Illinois AgriNews - August 2004
Retooling Your Farm Management Decision Toolkit
Paul Ellinger and Bruce J. Sherrick
Department of Agricultural and Consumer Economics
University of Illinois at Urbana-Champaign
Technology has changed our working environment. Yield monitors, GPS equipment, and cellular phones are common farm investments. The Internet has provided a wealth of information at our fingertips. Growth in electronic commerce continues to exceed forecasts.
How has your decision toolkit kept pace? Are you ta king advantage of computer and hardware technology? Are your calculator, pencil, and back of the envelope still your most valuable tools?
Farm operations have become more complex, profit margins have tightened, and considerable uncertainties exist in farming. These changes dictate a need for more precise economic assessment of your key decisions. The farmdoc website has a wide and expanding range of decisions aids and farm management tools. One set of tools, entitled Farm Analysis Solution Tools (FAST), is a set of 31 computer tools that are developed to assist farmers, farm managers, consultants and agricultural lenders.
With harvest just around the corner, there are three specific FAST tools that can assist farm operations with harvest-time decisions – Grain Inventory Management , Crop Storage Decisions , and Grain Delivery Point Comparison .
The Grain Inventory Management program allows a farmer to track grain from harvest to sale. It is not uncommon for farms to have grain stored at multiple locations. Moreover, some operators manage and store grain for their landowners. Documenting the location and ownership of grain is a major objective of the program. The reports generated by the program include production reports by production location and inventory reports by owner of grain and by storage location. The operator can also track the proportion of grain sold, LDP'ed, forward contracted, or under a futures or options contract.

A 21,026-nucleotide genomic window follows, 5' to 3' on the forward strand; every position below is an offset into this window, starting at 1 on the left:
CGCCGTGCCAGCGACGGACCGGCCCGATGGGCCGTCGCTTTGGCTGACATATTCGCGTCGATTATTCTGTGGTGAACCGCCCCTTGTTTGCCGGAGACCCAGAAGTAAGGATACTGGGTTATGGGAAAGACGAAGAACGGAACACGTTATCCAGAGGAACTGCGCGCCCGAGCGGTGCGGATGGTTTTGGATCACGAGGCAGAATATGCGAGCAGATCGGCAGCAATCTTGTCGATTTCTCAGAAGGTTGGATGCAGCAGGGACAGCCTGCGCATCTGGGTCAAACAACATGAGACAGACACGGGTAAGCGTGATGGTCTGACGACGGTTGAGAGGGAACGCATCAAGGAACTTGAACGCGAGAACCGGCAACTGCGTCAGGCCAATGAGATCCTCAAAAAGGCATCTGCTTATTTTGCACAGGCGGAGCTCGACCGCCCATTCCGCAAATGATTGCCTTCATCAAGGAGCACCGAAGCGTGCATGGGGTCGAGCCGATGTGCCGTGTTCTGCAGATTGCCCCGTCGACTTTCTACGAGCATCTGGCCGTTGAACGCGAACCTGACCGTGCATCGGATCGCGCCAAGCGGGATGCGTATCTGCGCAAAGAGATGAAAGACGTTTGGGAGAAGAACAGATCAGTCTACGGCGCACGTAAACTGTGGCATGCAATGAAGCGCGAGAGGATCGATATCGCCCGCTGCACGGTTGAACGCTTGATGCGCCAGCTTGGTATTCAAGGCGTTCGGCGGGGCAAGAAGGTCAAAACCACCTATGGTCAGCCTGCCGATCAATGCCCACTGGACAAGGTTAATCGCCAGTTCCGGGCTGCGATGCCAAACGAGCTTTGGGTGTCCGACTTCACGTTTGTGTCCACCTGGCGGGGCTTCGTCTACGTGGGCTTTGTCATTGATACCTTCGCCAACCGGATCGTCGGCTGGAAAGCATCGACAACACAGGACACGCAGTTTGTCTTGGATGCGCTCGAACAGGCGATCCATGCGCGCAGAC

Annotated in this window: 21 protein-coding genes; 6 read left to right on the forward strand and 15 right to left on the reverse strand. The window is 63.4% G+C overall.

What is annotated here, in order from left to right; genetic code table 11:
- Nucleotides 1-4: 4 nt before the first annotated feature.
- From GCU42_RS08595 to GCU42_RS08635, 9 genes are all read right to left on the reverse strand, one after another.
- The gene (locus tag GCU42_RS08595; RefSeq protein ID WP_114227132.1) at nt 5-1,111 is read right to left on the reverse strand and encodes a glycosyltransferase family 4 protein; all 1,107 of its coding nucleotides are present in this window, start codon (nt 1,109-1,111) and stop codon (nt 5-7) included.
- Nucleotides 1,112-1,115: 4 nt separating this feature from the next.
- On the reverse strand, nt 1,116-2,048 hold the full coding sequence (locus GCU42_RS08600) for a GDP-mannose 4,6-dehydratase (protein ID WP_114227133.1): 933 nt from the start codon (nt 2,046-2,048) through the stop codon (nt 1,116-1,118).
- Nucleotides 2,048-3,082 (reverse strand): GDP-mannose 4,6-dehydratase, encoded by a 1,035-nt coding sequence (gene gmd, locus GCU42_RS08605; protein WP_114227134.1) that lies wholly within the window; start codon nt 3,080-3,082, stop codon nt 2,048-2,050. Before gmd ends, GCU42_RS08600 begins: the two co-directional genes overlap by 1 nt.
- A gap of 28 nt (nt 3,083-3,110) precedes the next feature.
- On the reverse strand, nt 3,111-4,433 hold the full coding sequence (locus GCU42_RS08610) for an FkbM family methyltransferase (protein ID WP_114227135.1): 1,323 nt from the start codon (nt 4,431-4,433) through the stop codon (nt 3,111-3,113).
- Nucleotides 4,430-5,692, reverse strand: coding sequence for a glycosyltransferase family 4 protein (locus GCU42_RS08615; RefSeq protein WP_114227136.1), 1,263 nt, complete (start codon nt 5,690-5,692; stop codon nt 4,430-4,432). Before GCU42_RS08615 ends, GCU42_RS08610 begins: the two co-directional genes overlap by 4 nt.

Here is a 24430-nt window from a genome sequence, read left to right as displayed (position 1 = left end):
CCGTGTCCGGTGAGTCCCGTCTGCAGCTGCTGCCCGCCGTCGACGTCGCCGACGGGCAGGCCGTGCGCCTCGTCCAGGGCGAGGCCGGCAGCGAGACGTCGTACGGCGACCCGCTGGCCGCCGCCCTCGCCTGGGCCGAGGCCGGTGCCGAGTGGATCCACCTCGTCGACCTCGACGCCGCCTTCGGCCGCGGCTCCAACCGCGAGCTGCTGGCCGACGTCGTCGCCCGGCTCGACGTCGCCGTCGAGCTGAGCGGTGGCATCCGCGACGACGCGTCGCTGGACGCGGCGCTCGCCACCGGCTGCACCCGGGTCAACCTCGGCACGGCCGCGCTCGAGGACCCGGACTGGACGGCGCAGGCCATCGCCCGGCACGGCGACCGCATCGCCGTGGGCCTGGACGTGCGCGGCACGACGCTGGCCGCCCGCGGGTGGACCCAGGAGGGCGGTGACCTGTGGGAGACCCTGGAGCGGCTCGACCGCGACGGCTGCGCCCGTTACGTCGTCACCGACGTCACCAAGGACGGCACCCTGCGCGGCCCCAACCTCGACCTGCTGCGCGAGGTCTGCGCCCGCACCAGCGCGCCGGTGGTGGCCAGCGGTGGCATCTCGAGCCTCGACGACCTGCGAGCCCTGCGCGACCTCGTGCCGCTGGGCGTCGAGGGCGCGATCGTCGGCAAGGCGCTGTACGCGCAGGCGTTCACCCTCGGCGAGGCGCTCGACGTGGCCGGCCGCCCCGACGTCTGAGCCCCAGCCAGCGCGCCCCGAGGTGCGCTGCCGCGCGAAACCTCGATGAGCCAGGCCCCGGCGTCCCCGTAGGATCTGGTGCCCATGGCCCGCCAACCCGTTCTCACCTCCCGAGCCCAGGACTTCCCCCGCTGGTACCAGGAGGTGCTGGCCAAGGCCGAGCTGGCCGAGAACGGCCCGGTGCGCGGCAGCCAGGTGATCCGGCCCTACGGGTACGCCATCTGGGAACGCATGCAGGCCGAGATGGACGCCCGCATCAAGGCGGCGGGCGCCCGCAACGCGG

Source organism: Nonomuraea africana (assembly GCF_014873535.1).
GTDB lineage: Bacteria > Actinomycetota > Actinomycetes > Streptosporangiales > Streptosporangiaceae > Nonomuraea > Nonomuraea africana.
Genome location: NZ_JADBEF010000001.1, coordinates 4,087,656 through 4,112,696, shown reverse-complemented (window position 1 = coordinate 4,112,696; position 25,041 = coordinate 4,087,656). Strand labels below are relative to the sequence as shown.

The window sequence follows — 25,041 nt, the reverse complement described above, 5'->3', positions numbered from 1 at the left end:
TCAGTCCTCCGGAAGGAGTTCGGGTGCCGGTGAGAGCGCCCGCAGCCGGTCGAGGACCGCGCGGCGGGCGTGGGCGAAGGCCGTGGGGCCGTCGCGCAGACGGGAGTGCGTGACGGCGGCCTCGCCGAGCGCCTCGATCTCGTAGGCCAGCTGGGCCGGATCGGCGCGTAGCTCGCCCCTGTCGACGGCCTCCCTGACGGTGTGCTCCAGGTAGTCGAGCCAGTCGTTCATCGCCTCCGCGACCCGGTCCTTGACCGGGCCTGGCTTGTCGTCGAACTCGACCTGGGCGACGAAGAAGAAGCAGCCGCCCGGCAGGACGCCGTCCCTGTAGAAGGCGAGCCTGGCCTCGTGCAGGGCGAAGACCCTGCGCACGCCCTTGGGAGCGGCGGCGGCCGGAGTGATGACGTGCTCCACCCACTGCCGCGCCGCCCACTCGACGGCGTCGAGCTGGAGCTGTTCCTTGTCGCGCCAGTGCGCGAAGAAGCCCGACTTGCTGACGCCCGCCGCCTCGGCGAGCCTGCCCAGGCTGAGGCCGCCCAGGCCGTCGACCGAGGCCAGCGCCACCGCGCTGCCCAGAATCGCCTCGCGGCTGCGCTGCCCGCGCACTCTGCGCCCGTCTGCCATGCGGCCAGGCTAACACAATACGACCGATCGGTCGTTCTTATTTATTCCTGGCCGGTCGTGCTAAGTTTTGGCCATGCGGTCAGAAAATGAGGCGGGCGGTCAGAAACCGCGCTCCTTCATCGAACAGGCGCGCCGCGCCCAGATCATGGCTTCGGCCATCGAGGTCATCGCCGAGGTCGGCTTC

The Crop Storage Decision program allows a farmer to calculate the costs of storing grain. The costs entered in the program include minimum storage charges, opportunity cost of money, monthly storage costs, and shrinkage costs. The reports generated by the program include the future per-bushel breakeven prices needed to be equivalent to selling at harvest. A pricing model is also included that permit a user to estimate the likelihood that commodity prices will be at various levels in the future.
The Grain Delivery Point Comparison program allows a user to compare the net returns of delivering grain to alternative locations. Three different delivery points can be entered. Storage, shrinkage, drying, transportation, and opportunity costs are included and compared across the alternative delivery points.
These three programs can be valuable tools to use in developing and enhancing your marketing plan. Other tools as a part of the suite of FAST tools include financial analysis and planning tools, investment analysis tools, crop insurance tools, machinery management tools and breakeven cost estimation tools. You need Microsoft Excel, one of the components of Microsoft Office to operate the tools. FAST tools can be downloaded at www.farmdoc.uiuc.edu and select FAST tools section. You can also acquire copies of the programs on CD. Training sessions on FAST tools will be conducted across Illinois this winter. Go to the farmdoc web site for dates and locations.
Successful farms in the future will be farms that manage costs and risks, identify profitable investment opportunities, maximize competitive advantages and minimize weaknesses. You invest in machinery, equipment and farm tools. Your toolkit should also include decision tools that help you manage your operation profitably.